Skip to main content

Check out our 2024 Spring Raffle Winners!

ResourcesStein Campus

A Closer Look: What Functional Maintenance Is & Who Can Benefit

By March 6, 2023No Comments3 min read
7631df2e a9f1 a805 8c72 6232e880f1e2
In a functional maintenance program, a client works with a therapy aide.

If you’ve ever completed a course of physical or occupational therapy–or provided care for someone who has–you know that the discharging therapist sends you home with a recommended home exercise plan to keep your recovery on track.

But did you know that up to an astonishing 87% of people being discharged from skilled therapy don’t follow those at-home recommendations, for a variety of reasons?

For most people, especially those in good overall condition, that probably won’t be a problem. Resuming their normal activities may be sufficient to keep them functioning well.

But sadly, some people are more vulnerable, and will lose some of that valuable progress they made during therapy, says Carol Dickert, vice president of Outpatient Therapy Services at St. Ann Center. An occupational therapist and licensed physical therapy assistant, Dickert holds a master’s degree in administration and patient education, and a doctorate in physical rehabilitation and occupational therapy.

Functional maintenance, sometimes known as restorative therapy, was developed to help clients hold on to the functionality, strength and independence they gained during their skilled therapy.

“If it were my mom or someone else I cared about, I’d want this for them,” Dickert said. “It really helps them stay as strong and as functional as they can be, for as long as they can be.”

It adds flexibility some clients need, she said, such as access to specialized therapy equipment, as well as assistance and supervision that provide an extra measure of safety.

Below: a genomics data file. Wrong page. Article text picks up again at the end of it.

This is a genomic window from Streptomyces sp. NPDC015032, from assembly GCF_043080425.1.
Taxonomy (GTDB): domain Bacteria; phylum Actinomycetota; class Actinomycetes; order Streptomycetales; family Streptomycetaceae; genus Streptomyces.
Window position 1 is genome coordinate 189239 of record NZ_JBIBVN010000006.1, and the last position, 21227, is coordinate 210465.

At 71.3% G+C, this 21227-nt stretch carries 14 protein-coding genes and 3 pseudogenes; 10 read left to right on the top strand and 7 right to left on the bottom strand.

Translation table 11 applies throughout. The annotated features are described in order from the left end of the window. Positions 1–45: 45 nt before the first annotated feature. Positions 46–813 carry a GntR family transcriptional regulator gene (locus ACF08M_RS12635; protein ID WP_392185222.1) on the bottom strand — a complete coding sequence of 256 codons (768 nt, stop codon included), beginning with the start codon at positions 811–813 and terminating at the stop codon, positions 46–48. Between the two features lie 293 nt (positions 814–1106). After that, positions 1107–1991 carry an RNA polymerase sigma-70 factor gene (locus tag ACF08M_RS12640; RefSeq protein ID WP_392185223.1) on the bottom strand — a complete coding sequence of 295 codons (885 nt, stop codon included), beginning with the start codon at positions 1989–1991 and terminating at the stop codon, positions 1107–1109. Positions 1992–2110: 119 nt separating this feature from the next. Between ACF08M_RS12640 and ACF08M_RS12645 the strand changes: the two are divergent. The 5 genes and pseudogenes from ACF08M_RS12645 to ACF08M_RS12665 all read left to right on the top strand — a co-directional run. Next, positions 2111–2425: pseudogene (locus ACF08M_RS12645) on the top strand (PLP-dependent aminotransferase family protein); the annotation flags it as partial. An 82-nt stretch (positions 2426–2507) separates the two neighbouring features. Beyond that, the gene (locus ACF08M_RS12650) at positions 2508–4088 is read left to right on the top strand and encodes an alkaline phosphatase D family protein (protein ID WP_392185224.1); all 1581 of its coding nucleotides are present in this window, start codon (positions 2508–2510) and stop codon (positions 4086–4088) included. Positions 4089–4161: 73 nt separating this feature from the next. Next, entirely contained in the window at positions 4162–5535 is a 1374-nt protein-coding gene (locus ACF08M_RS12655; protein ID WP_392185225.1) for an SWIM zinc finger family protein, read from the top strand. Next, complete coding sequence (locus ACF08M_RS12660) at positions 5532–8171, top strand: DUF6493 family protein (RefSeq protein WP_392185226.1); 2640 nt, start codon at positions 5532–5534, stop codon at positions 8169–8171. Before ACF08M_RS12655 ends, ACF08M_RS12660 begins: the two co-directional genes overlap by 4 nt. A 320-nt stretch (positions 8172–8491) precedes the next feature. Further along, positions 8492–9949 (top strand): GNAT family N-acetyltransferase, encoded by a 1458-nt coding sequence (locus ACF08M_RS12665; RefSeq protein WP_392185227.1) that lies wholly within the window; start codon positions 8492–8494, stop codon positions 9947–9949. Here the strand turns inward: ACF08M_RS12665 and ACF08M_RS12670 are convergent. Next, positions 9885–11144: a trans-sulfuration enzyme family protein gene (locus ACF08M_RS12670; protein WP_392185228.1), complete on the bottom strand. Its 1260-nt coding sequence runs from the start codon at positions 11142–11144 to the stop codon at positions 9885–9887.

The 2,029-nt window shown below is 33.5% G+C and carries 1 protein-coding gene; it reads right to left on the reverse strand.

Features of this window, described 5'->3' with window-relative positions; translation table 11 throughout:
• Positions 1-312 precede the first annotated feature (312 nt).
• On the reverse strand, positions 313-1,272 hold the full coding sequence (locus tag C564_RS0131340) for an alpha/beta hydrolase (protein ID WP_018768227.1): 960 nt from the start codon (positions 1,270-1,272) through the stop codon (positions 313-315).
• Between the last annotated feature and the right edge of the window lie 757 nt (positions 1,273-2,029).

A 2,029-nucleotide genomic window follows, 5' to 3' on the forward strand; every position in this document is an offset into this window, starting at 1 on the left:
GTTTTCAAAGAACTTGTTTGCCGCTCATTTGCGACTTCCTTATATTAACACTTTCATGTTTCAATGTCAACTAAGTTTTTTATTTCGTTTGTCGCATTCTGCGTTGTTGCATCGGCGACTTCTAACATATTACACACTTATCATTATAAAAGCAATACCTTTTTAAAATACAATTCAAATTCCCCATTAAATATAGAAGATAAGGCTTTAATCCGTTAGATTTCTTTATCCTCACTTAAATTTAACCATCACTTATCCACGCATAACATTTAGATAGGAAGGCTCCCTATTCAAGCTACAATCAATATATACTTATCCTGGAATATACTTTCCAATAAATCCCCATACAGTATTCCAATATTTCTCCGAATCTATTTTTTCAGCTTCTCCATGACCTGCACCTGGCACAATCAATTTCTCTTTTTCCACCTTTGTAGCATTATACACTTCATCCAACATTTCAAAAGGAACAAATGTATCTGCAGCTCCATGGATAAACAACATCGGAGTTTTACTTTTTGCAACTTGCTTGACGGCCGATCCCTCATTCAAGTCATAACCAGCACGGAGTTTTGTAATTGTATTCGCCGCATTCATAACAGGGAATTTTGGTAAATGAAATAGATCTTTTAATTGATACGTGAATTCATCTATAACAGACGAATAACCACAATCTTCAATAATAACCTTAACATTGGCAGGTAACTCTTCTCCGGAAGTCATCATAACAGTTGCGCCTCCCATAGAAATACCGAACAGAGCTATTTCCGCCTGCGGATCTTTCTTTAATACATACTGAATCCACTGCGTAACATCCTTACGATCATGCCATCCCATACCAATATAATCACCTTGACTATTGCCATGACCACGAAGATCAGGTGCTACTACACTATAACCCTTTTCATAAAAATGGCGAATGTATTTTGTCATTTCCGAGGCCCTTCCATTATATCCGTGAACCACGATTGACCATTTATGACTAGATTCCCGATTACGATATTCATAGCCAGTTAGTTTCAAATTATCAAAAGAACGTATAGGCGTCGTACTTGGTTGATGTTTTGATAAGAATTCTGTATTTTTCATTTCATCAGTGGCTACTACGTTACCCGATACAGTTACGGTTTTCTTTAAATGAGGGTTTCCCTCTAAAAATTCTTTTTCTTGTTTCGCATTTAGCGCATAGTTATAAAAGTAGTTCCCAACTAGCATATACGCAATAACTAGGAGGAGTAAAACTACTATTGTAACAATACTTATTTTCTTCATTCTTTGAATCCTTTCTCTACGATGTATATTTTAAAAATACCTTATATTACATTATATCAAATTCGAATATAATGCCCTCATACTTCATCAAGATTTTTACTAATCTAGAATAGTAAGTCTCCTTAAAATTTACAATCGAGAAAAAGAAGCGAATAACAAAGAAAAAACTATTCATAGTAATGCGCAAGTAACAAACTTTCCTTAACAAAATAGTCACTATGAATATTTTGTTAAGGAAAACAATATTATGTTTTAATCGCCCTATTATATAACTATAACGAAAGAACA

Delivering Value

05135303 8a98 0380 d6aa 7cb71a4d67b0
St. Ann Center’s functional maintenance program is for community members AND clients in its adult day program, at a cost much lower than traditional skilled therapy. 

Because a client works one-on-one with a therapy aide, rather than a therapist, functional maintenance programs can be far less expensive than rehabilitative therapy with a skilled therapist.

A client’s individualized functional maintenance program is written by their discharging therapist, who is very familiar with their condition and capabilities. During functional maintenance sessions at St. Ann Center, that therapist is readily available to adapt their plan as needed should a client’s condition suddenly change, short term or long.

Dickert noted sometimes a client suffers illness or injury between sessions, or just comes in fatigued — the aide can get the therapist’s read on the situation immediately to know if they should take another approach that week or consider long-term changes.

That personal attention – similar to what a personal fitness coach can deliver – can help some clients perform better, she said, And the regular social interaction is beneficial, too, for many people.

 “It’s really about what’s best for the client,” Dickert said.

 St. Ann Center’s Outpatient Therapy Services Department at its southside Stein Campus, 2801 E. Morgan Ave., offers both skilled therapies and functional maintenance. This is especially convenient for adult day program clients at the center, but the department’s services are also available to community members (who can receive functional maintenance services after an initial on-site evaluation). To learn more, call (414) 977-5005

7d25b914 53d8 e7ee f1cf 3f256852cda3
Therapy aide John Gagnon keeps a watchful eye on his functional maintenance clients, ready to get assistance from a skilled therapist should questions arise.